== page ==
The value of "No"

Okay, so it’s not what you think. Last year I wrote about not using the word no because it is ambiguous and doesn’t really tell the dogs what you’d like them to do. This has nothing to with using the word ‘no’ during training and everything to do with teaching dogs that they won’t always get what they want in life.

Last weekend I was at Target and I saw a young mother with two kids, the youngest was pouting like Tom Brady after losing the Superbowl because she wasn’t allowed to get some toy. The mom was getting irritated with the child, “Y’know what, I’m done. You are a spoiled brat and need to knock it off. You cannot have everything you want, deal with it!!” I didn’t want to eavesdrop so I moved on and couldn’t make out the rest, but she continued to chastise the pouting grumpy kid (who was probably 8 years old). I saw them again on my way out and little miss pouty was happily carrying the toy she had been coveting. This mother was so irritated that her child was “spoiled brat” but what did she do but reinforce her child’s pouting and carrying on by giving her what she wanted. If she had stuck to her guns she may have sent a clear message to her child about pouting/whining/crying NOT getting her what she wanted…but instead she taught her child that if she whines long enough, cries loud enough, or makes a big enough scene that she will get what she wants.

So, what does that story have to do with dog training? Well, I think there are certainly dogs who act like spoiled brats (because their bratty behavior has been reinforced so f1requently) and that it’s something that is easy to prevent. Bratty behavior in dogs can run the gambit from mildly annoying (barking 5 minutes before dinner time) to seriously problematic if not addressed. (like leash reactivity).

I think it is so very important for puppy (and dog) handlers to periodically not allow their dog to do something they want or to have something they want. If dogs are used to always getting what they want, when they want it, it’s very easy for the dog to start throwing tantrums when they don’t get what they want. This is definitely something you want to avoid because many times what this starts to resemble is a reactive display. So this isn’t about verbalizing “no” to your dog but simply denying them something they want on occasion and being sure not to reward demanding behavior.

Here are some tips to prevent raising a bratty dog

**Socializing your pup is very important but you do not want to set up ritual our routine with your dog that he/she gets to meet and greet every dog or person he/she sees (especially if the puppy is pulling toward the other dog/person). Sometimes saying, “nope, not today” is just as valuable as saying “let’s go say hi.” This is one of the reasons I like taking training classes because dog/puppy learns that there are times when they are not permitted to play with other dogs or to even greet them.

**Be mindful not to reward pushy or demanding behavior. If your dog is demand barking at you around dinner time or to go for a walk, don’t reinforce them with what they want until they are no longer demanding it.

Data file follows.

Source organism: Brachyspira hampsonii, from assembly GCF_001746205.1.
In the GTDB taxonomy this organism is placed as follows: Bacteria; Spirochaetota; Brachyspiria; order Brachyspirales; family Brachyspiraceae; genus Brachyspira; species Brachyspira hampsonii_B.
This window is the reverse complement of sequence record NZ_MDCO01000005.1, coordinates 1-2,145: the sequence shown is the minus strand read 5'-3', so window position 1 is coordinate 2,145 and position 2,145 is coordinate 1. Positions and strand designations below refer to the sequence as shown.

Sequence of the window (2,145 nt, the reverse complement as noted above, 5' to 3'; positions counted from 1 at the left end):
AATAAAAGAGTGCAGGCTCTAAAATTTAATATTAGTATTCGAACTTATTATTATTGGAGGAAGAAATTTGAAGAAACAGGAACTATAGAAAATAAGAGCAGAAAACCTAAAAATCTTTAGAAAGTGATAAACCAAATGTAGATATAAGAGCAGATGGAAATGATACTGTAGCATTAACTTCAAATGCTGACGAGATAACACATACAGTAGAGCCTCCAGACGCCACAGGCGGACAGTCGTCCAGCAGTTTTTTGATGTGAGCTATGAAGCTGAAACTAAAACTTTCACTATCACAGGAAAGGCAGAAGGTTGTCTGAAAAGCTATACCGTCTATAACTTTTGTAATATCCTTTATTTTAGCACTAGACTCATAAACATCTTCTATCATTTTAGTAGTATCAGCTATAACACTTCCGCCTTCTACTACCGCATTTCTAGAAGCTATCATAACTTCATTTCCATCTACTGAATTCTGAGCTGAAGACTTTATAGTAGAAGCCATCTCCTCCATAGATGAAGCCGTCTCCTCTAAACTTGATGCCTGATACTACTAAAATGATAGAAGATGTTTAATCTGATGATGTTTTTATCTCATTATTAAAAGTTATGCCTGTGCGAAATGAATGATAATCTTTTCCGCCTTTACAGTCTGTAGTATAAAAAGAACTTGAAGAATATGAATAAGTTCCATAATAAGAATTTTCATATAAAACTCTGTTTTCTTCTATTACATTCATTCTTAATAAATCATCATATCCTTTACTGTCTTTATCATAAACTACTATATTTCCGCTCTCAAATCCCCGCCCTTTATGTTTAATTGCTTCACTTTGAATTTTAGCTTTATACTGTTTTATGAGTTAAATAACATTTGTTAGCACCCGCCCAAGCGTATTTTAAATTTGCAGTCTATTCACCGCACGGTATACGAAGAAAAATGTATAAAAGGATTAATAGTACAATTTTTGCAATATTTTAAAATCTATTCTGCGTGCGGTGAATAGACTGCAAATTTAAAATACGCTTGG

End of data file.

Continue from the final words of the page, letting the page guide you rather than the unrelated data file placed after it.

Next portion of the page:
**Start It’s Yer Choice impulse control work to teach your dog that being pushy does not get them what they want. Build a strong reinforcement history for impulse control rather than impulsive behaviors.

**Use some type of learn-to-earn or Nothing In Life Is Free protocol. Instead of just getting what they want, teaching them to earn their resources can help prevent the bratty demanding behavior.

  1. It saddens me that not only did this mom cave and reinforce bad behavior on the part of her child, she was being abusive verbally by calling the girl a “spoiled brat” and berating her for her behavior… when it was created by her mother (and maybe other guidance figures in her life) in the first place. To understand “appropriate” behavior, a child or dog must be TAUGHT what is appropriate. Not teaching them this, and then punishing- even if through scolding- when they have no understanding of what they should be doing instead, is confusing and potentially damaging.

    This is a very good topic, I’m glad you blogged about it.

  2. Love it! So important for all learning creatures — especially children.

    I have been asking Elli to ask for permission (via sitting/looking at me) to go sniff when she wants to instead of pulling toward whatever it is that is so attractive in the grass over yonder. Definitely makes a huge difference in the atmosphere of our training walks. šŸ™‚

  3. This is so true, and a valuable lesson that should be taught to all children and dogs (and some adults too) šŸ™‚

  4. I literally laughed out loud at your Tom Brady analogy. šŸ˜‰

    Excellent post. Really, really spot on. I’m dealing with the fallout of not saying “No” with the Pupster right now. Whenever she sees someone or another dog, she instantly thinks “Play time!” She’s making improvement, but I just wish she’d been told “no” when she were younger.

  5. Great post! And yeah, I think a lot of people would benefit from employing this same strategy with their kids!

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